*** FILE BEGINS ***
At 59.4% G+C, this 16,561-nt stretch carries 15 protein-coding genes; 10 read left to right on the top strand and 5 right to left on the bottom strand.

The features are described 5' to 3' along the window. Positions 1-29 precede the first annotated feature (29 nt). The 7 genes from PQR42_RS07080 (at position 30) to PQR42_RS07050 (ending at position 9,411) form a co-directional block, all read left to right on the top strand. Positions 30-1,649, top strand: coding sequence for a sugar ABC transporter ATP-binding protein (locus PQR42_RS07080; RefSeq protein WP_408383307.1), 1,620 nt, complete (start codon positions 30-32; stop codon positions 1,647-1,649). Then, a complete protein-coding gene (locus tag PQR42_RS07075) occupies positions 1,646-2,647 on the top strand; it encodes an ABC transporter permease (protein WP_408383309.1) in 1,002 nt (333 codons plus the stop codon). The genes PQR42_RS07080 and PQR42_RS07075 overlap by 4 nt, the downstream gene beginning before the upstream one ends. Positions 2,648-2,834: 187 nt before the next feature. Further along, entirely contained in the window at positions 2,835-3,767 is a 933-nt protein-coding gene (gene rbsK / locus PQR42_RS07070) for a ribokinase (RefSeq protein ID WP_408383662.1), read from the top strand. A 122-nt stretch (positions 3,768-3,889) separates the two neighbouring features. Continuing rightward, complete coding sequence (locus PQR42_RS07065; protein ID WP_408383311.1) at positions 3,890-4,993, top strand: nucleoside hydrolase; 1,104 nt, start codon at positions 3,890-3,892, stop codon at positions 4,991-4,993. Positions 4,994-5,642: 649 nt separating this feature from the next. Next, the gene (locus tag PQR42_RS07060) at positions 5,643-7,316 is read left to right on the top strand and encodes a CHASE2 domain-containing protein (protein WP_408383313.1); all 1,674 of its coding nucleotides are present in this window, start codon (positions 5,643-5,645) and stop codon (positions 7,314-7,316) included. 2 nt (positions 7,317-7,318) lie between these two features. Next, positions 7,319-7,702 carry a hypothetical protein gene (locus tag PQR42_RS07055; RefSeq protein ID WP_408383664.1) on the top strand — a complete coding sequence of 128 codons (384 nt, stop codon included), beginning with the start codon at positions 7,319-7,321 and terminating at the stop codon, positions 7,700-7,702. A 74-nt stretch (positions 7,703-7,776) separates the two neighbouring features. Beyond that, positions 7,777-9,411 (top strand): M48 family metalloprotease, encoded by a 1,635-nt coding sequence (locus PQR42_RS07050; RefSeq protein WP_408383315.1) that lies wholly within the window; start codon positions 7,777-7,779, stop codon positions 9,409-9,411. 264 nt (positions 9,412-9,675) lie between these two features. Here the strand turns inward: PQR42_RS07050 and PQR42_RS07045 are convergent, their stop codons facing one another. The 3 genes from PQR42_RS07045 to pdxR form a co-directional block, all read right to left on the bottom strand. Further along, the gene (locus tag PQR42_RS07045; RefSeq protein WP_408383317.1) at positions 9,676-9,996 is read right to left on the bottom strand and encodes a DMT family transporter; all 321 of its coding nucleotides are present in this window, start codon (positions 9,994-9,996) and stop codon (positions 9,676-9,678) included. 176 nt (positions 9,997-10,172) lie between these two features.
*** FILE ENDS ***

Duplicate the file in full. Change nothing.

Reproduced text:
At 59.4% G+C, this 16,561-nt stretch carries 15 protein-coding genes; 10 read left to right on the top strand and 5 right to left on the bottom strand.

The features are described 5' to 3' along the window. Positions 1-29 precede the first annotated feature (29 nt). The 7 genes from PQR42_RS07080 (at position 30) to PQR42_RS07050 (ending at position 9,411) form a co-directional block, all read left to right on the top strand. Positions 30-1,649, top strand: coding sequence for a sugar ABC transporter ATP-binding protein (locus PQR42_RS07080; RefSeq protein WP_408383307.1), 1,620 nt, complete (start codon positions 30-32; stop codon positions 1,647-1,649). Then, a complete protein-coding gene (locus tag PQR42_RS07075) occupies positions 1,646-2,647 on the top strand; it encodes an ABC transporter permease (protein WP_408383309.1) in 1,002 nt (333 codons plus the stop codon). The genes PQR42_RS07080 and PQR42_RS07075 overlap by 4 nt, the downstream gene beginning before the upstream one ends. Positions 2,648-2,834: 187 nt before the next feature. Further along, entirely contained in the window at positions 2,835-3,767 is a 933-nt protein-coding gene (gene rbsK / locus PQR42_RS07070) for a ribokinase (RefSeq protein ID WP_408383662.1), read from the top strand. A 122-nt stretch (positions 3,768-3,889) separates the two neighbouring features. Continuing rightward, complete coding sequence (locus PQR42_RS07065; protein ID WP_408383311.1) at positions 3,890-4,993, top strand: nucleoside hydrolase; 1,104 nt, start codon at positions 3,890-3,892, stop codon at positions 4,991-4,993. Positions 4,994-5,642: 649 nt separating this feature from the next. Next, the gene (locus tag PQR42_RS07060) at positions 5,643-7,316 is read left to right on the top strand and encodes a CHASE2 domain-containing protein (protein WP_408383313.1); all 1,674 of its coding nucleotides are present in this window, start codon (positions 5,643-5,645) and stop codon (positions 7,314-7,316) included. 2 nt (positions 7,317-7,318) lie between these two features. Next, positions 7,319-7,702 carry a hypothetical protein gene (locus tag PQR42_RS07055; RefSeq protein ID WP_408383664.1) on the top strand — a complete coding sequence of 128 codons (384 nt, stop codon included), beginning with the start codon at positions 7,319-7,321 and terminating at the stop codon, positions 7,700-7,702. A 74-nt stretch (positions 7,703-7,776) separates the two neighbouring features. Beyond that, positions 7,777-9,411 (top strand): M48 family metalloprotease, encoded by a 1,635-nt coding sequence (locus PQR42_RS07050; RefSeq protein WP_408383315.1) that lies wholly within the window; start codon positions 7,777-7,779, stop codon positions 9,409-9,411. 264 nt (positions 9,412-9,675) lie between these two features. Here the strand turns inward: PQR42_RS07050 and PQR42_RS07045 are convergent, their stop codons facing one another. The 3 genes from PQR42_RS07045 to pdxR form a co-directional block, all read right to left on the bottom strand. Further along, the gene (locus tag PQR42_RS07045; RefSeq protein WP_408383317.1) at positions 9,676-9,996 is read right to left on the bottom strand and encodes a DMT family transporter; all 321 of its coding nucleotides are present in this window, start codon (positions 9,994-9,996) and stop codon (positions 9,676-9,678) included. 176 nt (positions 9,997-10,172) lie between these two features.